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disclosure would not have a chilling effect on the ability of future grand juries to obtain witnesses, especially in this case, where the "public's interest in accurate information about its public officials outweighs the assurance of secrecy for witnesses in future grand jury proceedings." Id. (quoting Jones v. State, 79 A.D.2d 273 (4th Dep't 1981)).

Despite the fact that the state court found compelling reasons to release the Grand Jury materials, the court, "mindful of the limited record submitted in th[e] special proceeding" and its limited knowledge "of the progress of discovery in [the federal civil] action", deferred to this Court for a final determination of whether the materials requested should be disclosed. Id. at 5. Accordingly, the Supreme Court, Suffolk County entered a Judgment on June 27, 2012 directing the Suffolk County District Attorney's Office to deliver the entirety of the Grand Jury proceedings to this Court in camera for a determination of what information, if any, contained therein should be released to the parties.

On July 11, 2012, plaintiffs filed a letter motion to unseal the Grand Jury minutes with this Court. The County defendants filed an opposition on August 11, 2012 and plaintiffs filed replies on August 14, 2012. On September 28, 2012, plaintiffs filed a further reply in support of their motion to unseal, noting that they are amenable to the Court imposing any reasonable restrictions on the use of the Grand Jury materials. On January 4, 2013, plaintiffs again filed a letter with this Court, requesting that the Court render a decision on their pending motion to unseal so that discovery can proceed accordingly. On January 16, 2013, the Court held oral argument. On January 17, 2013, plaintiffs filed a post-argument letter addressing an issue that was discussed at oral argument. The Court has fully considered the submissions of the parties. Moreover, the Court has reviewed in camera the transcript of the Grand Jury proceedings.

II. POWER OF FEDERAL COURT TO COMPEL DISCLOSURE OF GRAND JURY TRANSCRIPTS

In general, requests for disclosure of grand jury materials should be first directed to the court that supervised the grand jury's activities. Douglas Oil Co. of Cal. v. Petrol Stops Nw., 441 U.S. 211, 224-25 (1979) ("Indeed, those who seek grand jury transcripts have little choice other than to file a request with the court that supervised the grand jury, as it is the only court with control over the transcripts."). Thus, as a matter of comity, a party seeking disclosure of materials from a state grand jury proceeding for purposes of a federal civil lawsuit should "first make [its] application to the state court supervising the grand jury at issue." Ruther v. Boyle, 879 F. Supp. 247, 250 (E.D.N.Y. 1995). "This preliminary stage is designed merely to forestall unnecessary intrusion by the federal courts in state grand jury proceedings or, at least, to ensure that the important state interest in secrecy is thoroughly considered." Socialist Workers Party v. Grubisic, 619 F.2d 641, 644 (7th Cir. 1980).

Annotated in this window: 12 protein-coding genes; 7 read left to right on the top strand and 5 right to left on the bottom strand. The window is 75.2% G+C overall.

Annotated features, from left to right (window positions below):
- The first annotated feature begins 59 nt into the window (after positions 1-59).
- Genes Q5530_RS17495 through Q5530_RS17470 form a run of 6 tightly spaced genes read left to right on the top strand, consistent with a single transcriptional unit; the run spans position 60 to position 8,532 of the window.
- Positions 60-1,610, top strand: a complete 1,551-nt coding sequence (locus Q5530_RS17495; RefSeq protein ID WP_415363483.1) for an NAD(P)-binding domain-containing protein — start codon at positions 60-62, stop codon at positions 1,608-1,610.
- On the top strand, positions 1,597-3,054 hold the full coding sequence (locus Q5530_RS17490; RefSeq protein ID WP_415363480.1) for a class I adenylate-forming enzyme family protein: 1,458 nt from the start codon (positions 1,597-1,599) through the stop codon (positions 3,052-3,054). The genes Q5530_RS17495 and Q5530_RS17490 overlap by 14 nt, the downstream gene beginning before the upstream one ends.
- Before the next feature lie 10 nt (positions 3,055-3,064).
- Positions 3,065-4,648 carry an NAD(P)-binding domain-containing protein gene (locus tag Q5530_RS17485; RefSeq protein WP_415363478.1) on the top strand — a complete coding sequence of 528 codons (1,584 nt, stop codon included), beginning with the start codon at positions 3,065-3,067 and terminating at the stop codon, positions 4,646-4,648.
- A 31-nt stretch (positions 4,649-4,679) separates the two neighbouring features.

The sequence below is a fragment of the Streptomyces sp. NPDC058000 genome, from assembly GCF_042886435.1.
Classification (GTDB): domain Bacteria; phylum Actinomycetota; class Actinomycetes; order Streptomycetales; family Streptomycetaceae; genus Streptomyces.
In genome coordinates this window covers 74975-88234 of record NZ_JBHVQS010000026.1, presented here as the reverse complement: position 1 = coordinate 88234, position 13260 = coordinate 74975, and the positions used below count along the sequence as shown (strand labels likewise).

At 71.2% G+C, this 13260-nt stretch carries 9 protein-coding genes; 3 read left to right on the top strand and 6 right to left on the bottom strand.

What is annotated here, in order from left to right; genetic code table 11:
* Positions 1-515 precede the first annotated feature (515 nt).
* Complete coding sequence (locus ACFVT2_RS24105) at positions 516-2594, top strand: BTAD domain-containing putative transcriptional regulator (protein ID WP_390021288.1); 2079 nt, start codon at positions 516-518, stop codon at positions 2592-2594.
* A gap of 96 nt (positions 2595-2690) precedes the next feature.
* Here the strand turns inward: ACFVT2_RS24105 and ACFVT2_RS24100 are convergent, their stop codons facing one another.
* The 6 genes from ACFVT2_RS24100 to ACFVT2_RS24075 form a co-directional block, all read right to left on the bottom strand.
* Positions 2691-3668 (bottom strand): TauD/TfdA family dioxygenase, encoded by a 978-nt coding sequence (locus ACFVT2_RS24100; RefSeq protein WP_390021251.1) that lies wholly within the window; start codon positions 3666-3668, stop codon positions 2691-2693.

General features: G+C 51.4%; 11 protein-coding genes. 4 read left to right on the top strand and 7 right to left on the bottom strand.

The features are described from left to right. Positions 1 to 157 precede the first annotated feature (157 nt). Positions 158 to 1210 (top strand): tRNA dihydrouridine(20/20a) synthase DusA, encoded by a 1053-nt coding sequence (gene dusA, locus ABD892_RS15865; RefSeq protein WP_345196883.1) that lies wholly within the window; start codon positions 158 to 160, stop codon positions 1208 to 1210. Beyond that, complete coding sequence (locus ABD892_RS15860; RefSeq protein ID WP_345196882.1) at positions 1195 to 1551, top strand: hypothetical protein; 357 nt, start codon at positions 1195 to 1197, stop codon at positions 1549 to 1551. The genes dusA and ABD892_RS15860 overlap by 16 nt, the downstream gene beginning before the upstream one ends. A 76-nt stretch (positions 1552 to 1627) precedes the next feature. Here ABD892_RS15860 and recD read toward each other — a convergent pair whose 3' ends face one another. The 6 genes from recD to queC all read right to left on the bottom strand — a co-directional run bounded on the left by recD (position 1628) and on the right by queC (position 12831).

However, because "a federal court is not bound by state law protecting the secrecy of state grand jury proceedings", the federal court presiding over the federal civil lawsuit must then make "an independent determination of whether the grand jury transcripts should be released" if the state court denies the request and the party seeking disclosure challenges that decision before the federal court. Frederick v. New York City, 11 Civ. 469 (JPO), 2012 WL 4947806, at *11 (S.D.N.Y. Oct. 11, 2012) (internal citations and quotation marks omitted) (concluding that comity does not require acceptance of state court's denial of plaintiff's request to unseal grand jury

 

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minutes); see also Douglas Oil Co., 441 U.S. at 230 (explaining that, although the supervisory court is usually in the best position to evaluate the competing needs of secrecy and disclosure, courts in which related civil actions are pending are "armed with…special knowledge of the status of the civil actions"). Nevertheless, if the federal court can recognize state privileges "at no substantial cost to substantive and procedural policy", the "strong policy of comity between state and federal sovereignties" urges the federal court to do so. Frederick, 2012 WL 4947806, at *11 (quoting Wilson v. City of New York, 06 Civ. 229, 2007 WL 4565138, at *1 (E.D.N.Y. Dec. 21, 2007)).

Here, plaintiffs correctly applied first to the Supreme Court, Suffolk County — the court in which the Grand Jury had been empaneled. Judge Garguilo of the Supreme Court, Suffolk County considered New York state law on the issue, as well as the relevant policy considerations, and determined that the Grand Jury minutes, testimony, and exhibits should be released. However, because of the "limited record submitted in [the] special proceeding" held before the court to unseal the materials and the court's limited knowledge of the "progress of discovery" in the federal action, the court directed that the Grand Jury materials be released in camera to the Judge and/or Magistrate Judge assigned to the federal action "for his or her determination regarding what information contained therein should be released to the parties in that action, and when and how it should be released." In re Druker, slip op. at 5 ("It is clear that the trial court has discretion to control the method and manner of disclosure of grand jury proceedings." (citations omitted)).